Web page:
BURNETT: Although -- I hear you, but I mean unique and specific, I feel like we hear that every time there's a big trading loss. They are all unique and specific. That's why they keep happening.

CORKER: Yes. No, no, no, look --

BURNETT: That's the problem.

CORKER: I mean and let's think about it. I mean human beings do bone-headed things. In a business like this, things like this are going to occur. We need to make sure we try to regulate properly. But the best antidote to this is to have capital requirements that are sufficient. And as we mentioned earlier, this is a very large institution.


CORKER: The riskiest thing they do is to make a loan. And what we need to ensure is that capital requirements are strong enough. And in this case, obviously, way beyond that.

BURNETT: Now, you're speaking for reform so I don't mean to imply that you're not. But your top contributor was JPMorgan Chase. Individual and PAC (ph) donations, $61,000. You're up for re- election.


BURNETT: Do you feel conflicted? Do you feel that you're more likely to be sympathetic listening to Jamie Dimon because he gives you a lot of money?

CORKER: I mean -- you know my race last time was a national race that was huge. There were people who contributed from all walks of life and the same is true this time. I was the first person who called for a hearing here, so I don't think that's the case at all and I know it's not the case. And, no, I don't feel conflicted at all. Look, I tell these guys when they come in, I just had this same conversation with Jamie Dimon recently and a group of other people here I'm not a friend of banking.

I'm not a foe of banking. What I want to see is that we have capital markets -- that we have capital markets in this country that function appropriately, that we have a financial system that meets the needs of an economy like we have in the U.S. and I just want to see it work in the appropriate way. One of the biggest setbacks we've had to our economy is the crisis in this financial system that sets us back years.


CORKER: So look I just want to make us -- I want to make sure that we have good outcomes here. And what -- and senators are not basing judgments on this or things that they believe to be perceptions, but the reality of what's actually happened in this case and hopefully a hearing will help us do that.

BURNETT: All right, well Senator, thank you very much. Senator Corker of course joining me here in Washington. Now let's check in with John Avlon in New York. John, what are your thoughts? I'm curious just overall about your thoughts about lobbying dollars going from industries to committees that regulate those industries.

JOHN AVLON, CNN CONTRIBUTOR: Well look the growth of lobbying over the past decade in particular has been a real problem. Many people point to it as a cause for not just the increased spending we've seen but things like the lobbying that has watered down the Volcker Rule. Much of it was pursued by JPMorgan Chase. So lobbyists do have their thumb on the scale and it's a growing problem in Washington. And it's contributed to a lot of the frustration that people feel at home, the sense that Washington isn't working. Lobbyists are an important reason -- part of the reason why.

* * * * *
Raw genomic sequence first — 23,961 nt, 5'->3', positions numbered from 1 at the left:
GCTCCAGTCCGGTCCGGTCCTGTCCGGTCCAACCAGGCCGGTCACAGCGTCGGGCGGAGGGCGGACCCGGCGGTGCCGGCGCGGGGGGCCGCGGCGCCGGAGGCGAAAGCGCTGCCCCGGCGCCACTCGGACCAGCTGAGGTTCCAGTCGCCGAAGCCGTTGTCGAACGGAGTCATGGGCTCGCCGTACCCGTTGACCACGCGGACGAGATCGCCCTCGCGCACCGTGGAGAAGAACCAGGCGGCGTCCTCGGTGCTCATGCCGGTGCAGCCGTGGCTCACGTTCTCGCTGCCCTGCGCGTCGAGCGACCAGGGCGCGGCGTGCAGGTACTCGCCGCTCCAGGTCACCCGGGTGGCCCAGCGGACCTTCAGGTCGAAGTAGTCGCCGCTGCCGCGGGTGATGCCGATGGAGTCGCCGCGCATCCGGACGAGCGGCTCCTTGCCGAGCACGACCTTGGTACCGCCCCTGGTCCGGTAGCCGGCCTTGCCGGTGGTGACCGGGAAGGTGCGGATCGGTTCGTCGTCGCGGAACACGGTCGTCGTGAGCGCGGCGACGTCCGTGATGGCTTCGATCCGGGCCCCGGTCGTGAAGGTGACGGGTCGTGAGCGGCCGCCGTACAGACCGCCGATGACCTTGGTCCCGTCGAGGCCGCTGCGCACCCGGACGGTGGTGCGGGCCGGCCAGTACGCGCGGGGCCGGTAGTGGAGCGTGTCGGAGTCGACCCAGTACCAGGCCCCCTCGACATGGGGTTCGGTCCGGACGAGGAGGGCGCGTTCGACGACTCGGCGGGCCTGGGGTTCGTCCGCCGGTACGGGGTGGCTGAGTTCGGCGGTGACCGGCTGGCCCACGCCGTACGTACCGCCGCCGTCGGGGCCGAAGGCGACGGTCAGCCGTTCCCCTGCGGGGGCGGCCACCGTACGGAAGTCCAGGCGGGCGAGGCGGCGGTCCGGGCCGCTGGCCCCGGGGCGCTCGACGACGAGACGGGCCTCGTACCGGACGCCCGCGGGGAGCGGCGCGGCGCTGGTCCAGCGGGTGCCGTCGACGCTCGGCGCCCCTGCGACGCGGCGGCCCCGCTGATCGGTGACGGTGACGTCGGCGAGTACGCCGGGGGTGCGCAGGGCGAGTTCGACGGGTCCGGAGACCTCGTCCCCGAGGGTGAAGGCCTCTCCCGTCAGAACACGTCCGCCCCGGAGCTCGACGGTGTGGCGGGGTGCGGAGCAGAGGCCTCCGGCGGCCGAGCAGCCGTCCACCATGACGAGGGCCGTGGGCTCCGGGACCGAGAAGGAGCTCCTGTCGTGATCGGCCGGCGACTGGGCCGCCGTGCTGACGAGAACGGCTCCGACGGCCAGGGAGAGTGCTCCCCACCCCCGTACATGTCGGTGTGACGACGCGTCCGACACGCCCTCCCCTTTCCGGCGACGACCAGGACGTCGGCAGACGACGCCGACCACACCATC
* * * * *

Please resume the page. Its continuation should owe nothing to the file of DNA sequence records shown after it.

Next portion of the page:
BURNETT: So do you think, John that we'll be able to get reforms or what's your sense?

AVLON: Well, look, follow the money. That's one of the tougher things to do, but certainly in this specific case calling for a hearing is a step in the right direction. The question is, is it not just about asking regulators what went wrong but bringing members of JPMorgan Chase and of course this is all complicated by the fact that JPMorgan Chase has been the responsible bank and they've been powerfully arguing against regulation, against the Volcker Rule. Well, that argument is going to be a lot tougher to make going forward as we find out this loss isn't two billion as they said last week, but now four billion perhaps or higher. This is a complicated position they find themselves in of their own making.

BURNETT: Yes, absolutely of their own making and as we said completely avoidable as well. John Avlon thank you.

And ahead, Senator Dianne Feinstein, chair of the Senate Intelligence Committee, joins me to talk about evidence of a possible weapons test, explosive test for a nuclear weapon in Iran.

And President Obama slamming Mitt Romney for his time at Bain Capital, calling the Republican a job-killing vampire on the same day he well had lunch with a private equity titan to raise money. Tonight Romney fires back.

And hangings and decapitations. We're going to take a look at what could be the biggest threat to this country. It's not in the Middle East. It's across our southern border. We'll be back.


BURNETT: Our second story OUTFRONT, countdown to an Iran showdown. There is new evidence today that Iran is moving forward with a nuclear weapons program, just as talks are getting under way to convince the country to stop its suspected program. Negotiators from the International Atomic Energy Agency today left the Iranian mission in Vienna in silence. Usually you know they'll take the opportunity -- you see the cameras there -- to talk to them to say something. They said nothing.

The IAEA is in the middle of its first talks with Iran in three months. The latest report from the agency, of course you may recall, said there were quote "strong indications" of possible nuclear weapons development. Indications like this picture from The Associated Press in today's "Washington Post". Now let me just explain exactly what you're looking at here because I looked at this and said what is this? Something that could be in my backyard. It's a drawing of what's believed to be a nuclear explosion containment chamber hidden at a secret Iranian military base perhaps near a site called Parshan (ph) that the government in Iran has refused weapons inspectors access to.